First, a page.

The following morning she was no better. I called the vet that morning in floods, accepting the prognosis, not wanting to prolong her suffering. We agreed to speak the following morning and make the dreaded appointment.

That night something in me changed. I drenched her as usual, hugged her like crazy and cried my eyes out. I knew I had to do the right thing by her but oh boy it was appalling to have to do. Then the red mist came through. What the heck was I doing, about to let a beautiful young girl die? How come the vet's anti-b's only had a pathetic 5% chance of working? What on earth was the point of just 5%, next to zero chance, not to mention all the damage they were doing to her gut and immunity, just when she needed the strongest immunity she could muster?

It was a Kelso deja-vu all over again. Vet meds not working - hang on, worse than that, didn't have a hope in heck of working as far as the vet was concerned. Suddenly my brain kicked in. I had to turn to herbs. Just like I'd done all those years ago with Kelso.

All I could think of was that I somehow had to give her the biggest blast of natural antibiotic, antiviral, anti-everything, detoxing and immune support that herbs could muster, to draw out/ kill off the infection as best I could. That night I put together a blend, and the following morning I gave her a double dose and crossed everything. I didn't make that call to the vet. Same again the next day, double dose, morning and evening.

The following morning when I peered over her stable door, Carmen's hoof was flat on the floor. I couldn't believe my eyes! Then I noticed a flipping great hole on her coronet band right below her wound. She'd abscessed beautifully - I've never been so happy to see an abscess in my life! She walked out of her stable that same morning after her breakfast, with only the mildest of limping but without a care in the world, and never looked back.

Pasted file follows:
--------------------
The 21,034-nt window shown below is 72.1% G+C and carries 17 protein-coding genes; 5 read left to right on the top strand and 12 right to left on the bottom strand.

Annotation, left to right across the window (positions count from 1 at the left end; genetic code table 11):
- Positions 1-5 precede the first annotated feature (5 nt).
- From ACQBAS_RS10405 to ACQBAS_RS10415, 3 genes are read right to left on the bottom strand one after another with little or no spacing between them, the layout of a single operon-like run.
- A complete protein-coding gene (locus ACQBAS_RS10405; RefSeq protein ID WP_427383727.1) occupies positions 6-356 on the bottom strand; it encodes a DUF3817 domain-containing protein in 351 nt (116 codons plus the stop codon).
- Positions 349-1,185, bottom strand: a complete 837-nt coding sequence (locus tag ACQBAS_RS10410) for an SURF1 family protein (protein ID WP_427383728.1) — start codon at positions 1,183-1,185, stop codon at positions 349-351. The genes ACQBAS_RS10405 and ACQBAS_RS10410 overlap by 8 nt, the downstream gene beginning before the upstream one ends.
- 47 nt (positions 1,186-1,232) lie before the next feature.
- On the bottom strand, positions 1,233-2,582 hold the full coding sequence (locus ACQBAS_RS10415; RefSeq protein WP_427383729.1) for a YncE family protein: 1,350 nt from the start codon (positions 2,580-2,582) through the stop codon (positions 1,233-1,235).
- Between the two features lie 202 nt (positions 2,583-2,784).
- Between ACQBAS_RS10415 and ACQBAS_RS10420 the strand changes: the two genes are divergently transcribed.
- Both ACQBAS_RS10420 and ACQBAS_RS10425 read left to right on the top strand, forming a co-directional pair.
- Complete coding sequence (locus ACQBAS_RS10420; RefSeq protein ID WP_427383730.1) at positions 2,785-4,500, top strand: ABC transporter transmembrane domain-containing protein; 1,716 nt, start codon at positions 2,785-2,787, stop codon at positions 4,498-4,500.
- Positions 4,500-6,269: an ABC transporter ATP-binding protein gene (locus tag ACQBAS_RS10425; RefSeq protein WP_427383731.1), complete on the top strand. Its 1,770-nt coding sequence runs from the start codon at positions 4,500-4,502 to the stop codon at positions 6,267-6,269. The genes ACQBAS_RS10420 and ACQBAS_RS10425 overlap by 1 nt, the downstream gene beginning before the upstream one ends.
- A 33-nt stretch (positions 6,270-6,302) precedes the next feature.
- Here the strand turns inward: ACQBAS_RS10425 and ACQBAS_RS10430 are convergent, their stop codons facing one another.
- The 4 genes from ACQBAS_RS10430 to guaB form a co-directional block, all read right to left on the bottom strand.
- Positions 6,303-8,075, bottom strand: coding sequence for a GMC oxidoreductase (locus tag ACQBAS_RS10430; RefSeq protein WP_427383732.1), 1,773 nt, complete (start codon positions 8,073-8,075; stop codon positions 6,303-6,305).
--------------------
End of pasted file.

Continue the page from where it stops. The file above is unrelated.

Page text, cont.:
That was October 2014. Since then we've taken Carms out happy-hacking, and she's the sweetest ride, loose reins on her bitless bridle and completely non-spooky. She really enjoys going out, her coat is now glowing and she looks amazing. Her hooves are beautiful now, her underrun heels still a bit of a work in progress, but they'll take the time they need and she grows the hooves she needs to support herself. She gets the same daily detox herbs as the others, with additional joint support, and she's comfortable and happy. She does not get an annual steroid jab.

It's barely worth thinking about, but imagine if I'd gone with the vet (which in my emotional state I so nearly did) - I'd have ended the life of a beautiful 7-year old girl who'd already been through enough of a horrible life, and who is now thriving. I am so lucky to have her in my life and we adore her. Carmen is entirely responsible for our BioCARE blend.


Carmen 10-months later, taken Jul'15